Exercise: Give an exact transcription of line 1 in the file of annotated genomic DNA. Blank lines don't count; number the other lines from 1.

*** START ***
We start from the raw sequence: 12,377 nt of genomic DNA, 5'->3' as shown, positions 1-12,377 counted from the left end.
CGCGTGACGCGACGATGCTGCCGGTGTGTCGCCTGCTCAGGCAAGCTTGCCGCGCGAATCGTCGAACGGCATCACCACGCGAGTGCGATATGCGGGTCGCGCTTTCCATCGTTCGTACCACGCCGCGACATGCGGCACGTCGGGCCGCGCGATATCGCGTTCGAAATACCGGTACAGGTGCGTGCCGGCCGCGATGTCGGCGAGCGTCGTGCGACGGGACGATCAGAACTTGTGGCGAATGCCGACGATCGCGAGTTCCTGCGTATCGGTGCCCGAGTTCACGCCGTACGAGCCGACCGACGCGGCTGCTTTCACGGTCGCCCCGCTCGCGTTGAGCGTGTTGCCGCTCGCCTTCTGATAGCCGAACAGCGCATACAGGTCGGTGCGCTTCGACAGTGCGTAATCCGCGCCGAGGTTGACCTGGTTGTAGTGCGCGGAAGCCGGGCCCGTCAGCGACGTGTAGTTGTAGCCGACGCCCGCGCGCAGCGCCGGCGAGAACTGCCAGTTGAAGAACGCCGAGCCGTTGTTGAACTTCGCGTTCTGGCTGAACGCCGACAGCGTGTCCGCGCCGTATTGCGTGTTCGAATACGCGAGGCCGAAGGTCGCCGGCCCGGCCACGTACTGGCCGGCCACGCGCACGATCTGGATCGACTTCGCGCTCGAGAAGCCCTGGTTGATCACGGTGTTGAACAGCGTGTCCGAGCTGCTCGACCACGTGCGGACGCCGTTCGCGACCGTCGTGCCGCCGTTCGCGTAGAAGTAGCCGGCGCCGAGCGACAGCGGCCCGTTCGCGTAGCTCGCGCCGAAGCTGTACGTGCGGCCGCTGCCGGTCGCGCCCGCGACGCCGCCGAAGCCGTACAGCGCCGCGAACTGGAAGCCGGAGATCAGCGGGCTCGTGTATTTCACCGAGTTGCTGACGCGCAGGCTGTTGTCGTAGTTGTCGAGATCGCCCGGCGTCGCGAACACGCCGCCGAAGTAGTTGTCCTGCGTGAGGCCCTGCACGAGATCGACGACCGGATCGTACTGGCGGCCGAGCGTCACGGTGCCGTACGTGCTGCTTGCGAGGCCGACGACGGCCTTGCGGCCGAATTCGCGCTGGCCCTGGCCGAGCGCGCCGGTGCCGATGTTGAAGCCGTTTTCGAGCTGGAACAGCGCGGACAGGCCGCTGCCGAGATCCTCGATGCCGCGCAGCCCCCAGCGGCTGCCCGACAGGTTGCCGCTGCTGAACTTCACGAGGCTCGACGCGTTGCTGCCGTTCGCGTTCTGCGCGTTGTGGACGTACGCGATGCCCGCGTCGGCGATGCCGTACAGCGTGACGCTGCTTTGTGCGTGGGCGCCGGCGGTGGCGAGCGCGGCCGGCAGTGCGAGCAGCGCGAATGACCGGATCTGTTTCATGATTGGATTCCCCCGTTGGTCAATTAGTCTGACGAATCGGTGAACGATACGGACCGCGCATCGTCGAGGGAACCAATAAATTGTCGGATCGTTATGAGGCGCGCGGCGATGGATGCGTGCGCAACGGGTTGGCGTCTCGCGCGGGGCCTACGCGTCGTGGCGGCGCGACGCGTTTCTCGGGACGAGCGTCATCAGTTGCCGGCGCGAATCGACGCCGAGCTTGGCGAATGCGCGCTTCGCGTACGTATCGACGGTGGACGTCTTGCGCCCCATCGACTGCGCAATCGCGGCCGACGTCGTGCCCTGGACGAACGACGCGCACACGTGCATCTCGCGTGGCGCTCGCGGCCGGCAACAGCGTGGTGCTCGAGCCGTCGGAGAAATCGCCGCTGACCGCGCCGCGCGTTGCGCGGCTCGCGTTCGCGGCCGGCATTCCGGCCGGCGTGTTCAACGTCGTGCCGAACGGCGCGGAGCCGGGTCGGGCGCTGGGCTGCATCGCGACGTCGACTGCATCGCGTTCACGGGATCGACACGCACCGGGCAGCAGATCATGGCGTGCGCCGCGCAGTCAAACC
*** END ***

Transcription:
We start from the raw sequence: 12,377 nt of genomic DNA, 5'->3' as shown, positions 1-12,377 counted from the left end.